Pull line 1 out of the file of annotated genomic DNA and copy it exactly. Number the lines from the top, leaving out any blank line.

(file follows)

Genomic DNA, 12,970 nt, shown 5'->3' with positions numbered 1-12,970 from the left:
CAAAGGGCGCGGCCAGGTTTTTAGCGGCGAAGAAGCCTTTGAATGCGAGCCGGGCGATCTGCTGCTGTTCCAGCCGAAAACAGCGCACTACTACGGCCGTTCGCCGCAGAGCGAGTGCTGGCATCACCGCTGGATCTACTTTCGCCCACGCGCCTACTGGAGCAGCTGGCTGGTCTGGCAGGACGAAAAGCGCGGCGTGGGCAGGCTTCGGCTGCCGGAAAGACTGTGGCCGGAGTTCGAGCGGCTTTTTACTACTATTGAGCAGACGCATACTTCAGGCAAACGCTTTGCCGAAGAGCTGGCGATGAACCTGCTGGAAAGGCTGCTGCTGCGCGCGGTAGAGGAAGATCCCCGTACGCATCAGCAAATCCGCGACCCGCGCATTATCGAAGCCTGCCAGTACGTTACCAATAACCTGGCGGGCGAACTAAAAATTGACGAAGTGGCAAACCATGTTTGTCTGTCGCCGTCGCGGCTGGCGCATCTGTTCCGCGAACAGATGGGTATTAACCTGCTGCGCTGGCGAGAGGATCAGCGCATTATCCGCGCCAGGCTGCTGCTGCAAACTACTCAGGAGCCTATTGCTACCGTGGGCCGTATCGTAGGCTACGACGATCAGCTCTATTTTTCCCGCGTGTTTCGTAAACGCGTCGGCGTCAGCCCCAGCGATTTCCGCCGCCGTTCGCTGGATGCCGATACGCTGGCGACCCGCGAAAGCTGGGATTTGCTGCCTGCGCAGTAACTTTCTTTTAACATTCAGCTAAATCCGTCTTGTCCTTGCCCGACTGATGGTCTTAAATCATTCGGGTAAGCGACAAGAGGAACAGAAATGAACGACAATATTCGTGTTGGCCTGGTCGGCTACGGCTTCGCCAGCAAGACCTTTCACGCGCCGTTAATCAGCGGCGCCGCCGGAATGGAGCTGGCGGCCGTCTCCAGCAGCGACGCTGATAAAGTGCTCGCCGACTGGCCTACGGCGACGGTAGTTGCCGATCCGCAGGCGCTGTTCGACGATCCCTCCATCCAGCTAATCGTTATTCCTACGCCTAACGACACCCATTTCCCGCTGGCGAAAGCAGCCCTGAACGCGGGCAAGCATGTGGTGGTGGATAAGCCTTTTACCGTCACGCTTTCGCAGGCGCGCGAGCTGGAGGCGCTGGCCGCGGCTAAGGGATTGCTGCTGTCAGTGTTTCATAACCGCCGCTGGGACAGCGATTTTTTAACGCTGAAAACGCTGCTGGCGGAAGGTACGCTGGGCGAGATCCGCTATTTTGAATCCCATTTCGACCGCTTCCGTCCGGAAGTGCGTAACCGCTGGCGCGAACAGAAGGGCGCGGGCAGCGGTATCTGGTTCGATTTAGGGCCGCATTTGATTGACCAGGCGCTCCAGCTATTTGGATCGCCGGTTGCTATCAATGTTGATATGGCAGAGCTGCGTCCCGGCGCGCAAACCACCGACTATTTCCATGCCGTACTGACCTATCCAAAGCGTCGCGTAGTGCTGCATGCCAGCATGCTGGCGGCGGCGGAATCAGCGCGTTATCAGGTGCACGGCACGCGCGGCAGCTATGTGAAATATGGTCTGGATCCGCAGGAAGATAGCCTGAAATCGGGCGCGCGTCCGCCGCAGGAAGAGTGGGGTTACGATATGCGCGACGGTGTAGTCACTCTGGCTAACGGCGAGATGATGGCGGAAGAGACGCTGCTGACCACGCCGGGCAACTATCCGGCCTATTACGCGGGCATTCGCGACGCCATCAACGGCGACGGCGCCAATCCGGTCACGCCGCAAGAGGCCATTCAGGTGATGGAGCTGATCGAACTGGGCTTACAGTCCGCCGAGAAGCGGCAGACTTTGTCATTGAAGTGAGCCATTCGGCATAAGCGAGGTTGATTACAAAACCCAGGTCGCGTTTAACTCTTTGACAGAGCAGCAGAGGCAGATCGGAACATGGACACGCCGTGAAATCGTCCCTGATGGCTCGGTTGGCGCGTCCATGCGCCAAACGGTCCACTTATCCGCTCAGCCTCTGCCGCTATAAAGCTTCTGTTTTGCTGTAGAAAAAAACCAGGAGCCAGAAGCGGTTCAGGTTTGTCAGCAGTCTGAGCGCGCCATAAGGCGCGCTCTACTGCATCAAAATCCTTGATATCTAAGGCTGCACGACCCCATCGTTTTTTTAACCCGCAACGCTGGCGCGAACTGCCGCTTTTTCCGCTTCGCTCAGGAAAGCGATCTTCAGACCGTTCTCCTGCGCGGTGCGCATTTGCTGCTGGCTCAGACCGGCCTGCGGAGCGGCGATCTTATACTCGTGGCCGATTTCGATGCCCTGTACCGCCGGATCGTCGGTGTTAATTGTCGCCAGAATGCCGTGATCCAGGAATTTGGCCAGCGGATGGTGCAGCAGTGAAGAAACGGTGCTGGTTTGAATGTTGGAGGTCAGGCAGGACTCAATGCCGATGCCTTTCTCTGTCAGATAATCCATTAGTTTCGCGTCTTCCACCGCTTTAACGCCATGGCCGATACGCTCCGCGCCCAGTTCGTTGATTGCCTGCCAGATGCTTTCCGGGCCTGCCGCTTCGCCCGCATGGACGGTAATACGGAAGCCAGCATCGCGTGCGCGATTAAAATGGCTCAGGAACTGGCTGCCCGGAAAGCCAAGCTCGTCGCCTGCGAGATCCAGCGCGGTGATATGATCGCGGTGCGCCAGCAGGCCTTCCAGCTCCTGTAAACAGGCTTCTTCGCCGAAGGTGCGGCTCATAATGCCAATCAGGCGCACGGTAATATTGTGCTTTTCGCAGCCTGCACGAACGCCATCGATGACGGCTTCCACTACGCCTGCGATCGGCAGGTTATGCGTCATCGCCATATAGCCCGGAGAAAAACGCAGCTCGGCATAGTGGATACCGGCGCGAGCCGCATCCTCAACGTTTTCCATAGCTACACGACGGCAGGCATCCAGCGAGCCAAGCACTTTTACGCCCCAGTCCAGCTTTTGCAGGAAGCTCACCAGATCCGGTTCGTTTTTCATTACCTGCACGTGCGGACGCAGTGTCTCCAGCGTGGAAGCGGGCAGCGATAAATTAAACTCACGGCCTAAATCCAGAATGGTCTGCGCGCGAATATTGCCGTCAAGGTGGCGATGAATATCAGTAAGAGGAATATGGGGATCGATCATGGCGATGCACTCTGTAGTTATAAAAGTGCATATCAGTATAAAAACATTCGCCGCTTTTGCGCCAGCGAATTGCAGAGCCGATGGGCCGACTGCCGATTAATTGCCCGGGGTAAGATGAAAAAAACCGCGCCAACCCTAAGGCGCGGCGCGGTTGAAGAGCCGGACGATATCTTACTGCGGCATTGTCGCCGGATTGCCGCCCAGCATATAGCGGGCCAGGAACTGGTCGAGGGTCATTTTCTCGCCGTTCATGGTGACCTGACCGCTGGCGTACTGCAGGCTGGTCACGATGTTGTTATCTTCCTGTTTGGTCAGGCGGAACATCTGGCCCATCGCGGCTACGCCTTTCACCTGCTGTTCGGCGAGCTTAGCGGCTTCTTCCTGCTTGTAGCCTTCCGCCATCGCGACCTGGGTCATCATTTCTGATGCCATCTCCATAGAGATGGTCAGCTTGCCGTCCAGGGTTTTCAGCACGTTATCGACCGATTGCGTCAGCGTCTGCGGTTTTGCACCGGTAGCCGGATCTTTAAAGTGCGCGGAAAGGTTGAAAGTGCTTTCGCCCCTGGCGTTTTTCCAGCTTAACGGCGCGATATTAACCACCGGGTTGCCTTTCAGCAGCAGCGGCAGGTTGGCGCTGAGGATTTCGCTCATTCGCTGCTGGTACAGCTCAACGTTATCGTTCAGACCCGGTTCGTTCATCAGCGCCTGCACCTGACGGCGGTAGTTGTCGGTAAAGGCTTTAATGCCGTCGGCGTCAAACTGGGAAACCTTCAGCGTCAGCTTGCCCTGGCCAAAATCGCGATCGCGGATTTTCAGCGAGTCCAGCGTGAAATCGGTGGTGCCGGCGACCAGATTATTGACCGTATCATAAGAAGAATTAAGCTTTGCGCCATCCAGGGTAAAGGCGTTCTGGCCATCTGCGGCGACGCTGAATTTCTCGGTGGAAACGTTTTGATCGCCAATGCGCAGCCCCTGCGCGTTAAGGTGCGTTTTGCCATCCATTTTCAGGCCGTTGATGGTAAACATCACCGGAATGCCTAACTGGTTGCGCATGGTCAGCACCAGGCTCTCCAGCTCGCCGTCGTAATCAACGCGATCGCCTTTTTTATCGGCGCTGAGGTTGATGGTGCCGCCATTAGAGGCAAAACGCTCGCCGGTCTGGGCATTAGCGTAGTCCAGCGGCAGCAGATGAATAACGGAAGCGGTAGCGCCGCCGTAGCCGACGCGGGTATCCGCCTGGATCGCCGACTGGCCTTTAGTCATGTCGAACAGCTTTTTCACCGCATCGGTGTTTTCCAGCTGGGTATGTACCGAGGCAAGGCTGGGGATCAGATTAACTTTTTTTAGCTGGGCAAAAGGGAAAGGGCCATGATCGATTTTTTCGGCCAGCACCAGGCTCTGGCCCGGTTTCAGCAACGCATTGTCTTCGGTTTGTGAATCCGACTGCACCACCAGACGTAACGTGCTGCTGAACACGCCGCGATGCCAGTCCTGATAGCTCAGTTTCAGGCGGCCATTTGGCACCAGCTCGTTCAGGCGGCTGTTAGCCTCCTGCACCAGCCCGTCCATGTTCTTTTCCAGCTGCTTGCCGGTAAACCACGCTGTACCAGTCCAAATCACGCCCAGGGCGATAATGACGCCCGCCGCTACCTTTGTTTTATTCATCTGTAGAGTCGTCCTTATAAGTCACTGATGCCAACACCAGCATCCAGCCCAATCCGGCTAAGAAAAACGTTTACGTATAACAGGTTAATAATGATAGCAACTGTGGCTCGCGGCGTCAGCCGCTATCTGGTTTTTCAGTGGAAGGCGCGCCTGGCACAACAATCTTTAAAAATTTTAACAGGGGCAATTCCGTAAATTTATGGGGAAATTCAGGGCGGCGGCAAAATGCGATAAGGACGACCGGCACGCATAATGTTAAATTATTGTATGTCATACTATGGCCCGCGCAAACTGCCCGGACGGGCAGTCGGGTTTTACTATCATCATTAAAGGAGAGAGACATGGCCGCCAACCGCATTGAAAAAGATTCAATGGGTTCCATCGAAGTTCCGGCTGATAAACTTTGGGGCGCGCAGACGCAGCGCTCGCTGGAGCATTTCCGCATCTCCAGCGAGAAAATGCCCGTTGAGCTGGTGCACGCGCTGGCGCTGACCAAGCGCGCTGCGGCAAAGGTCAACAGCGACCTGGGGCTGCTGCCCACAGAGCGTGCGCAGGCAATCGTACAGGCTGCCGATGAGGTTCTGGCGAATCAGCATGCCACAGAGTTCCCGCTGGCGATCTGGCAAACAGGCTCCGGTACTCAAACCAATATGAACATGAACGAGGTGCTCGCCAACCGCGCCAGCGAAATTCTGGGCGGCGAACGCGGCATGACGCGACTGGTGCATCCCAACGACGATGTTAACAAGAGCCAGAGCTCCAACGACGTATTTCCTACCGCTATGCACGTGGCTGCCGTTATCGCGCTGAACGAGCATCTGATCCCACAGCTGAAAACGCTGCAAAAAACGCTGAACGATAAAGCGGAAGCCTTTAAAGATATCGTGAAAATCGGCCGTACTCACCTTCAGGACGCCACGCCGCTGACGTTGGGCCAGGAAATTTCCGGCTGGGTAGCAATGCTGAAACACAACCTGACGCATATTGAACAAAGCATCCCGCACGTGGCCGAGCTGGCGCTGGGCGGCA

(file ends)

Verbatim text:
Genomic DNA, 12,970 nt, shown 5'->3' with positions numbered 1-12,970 from the left: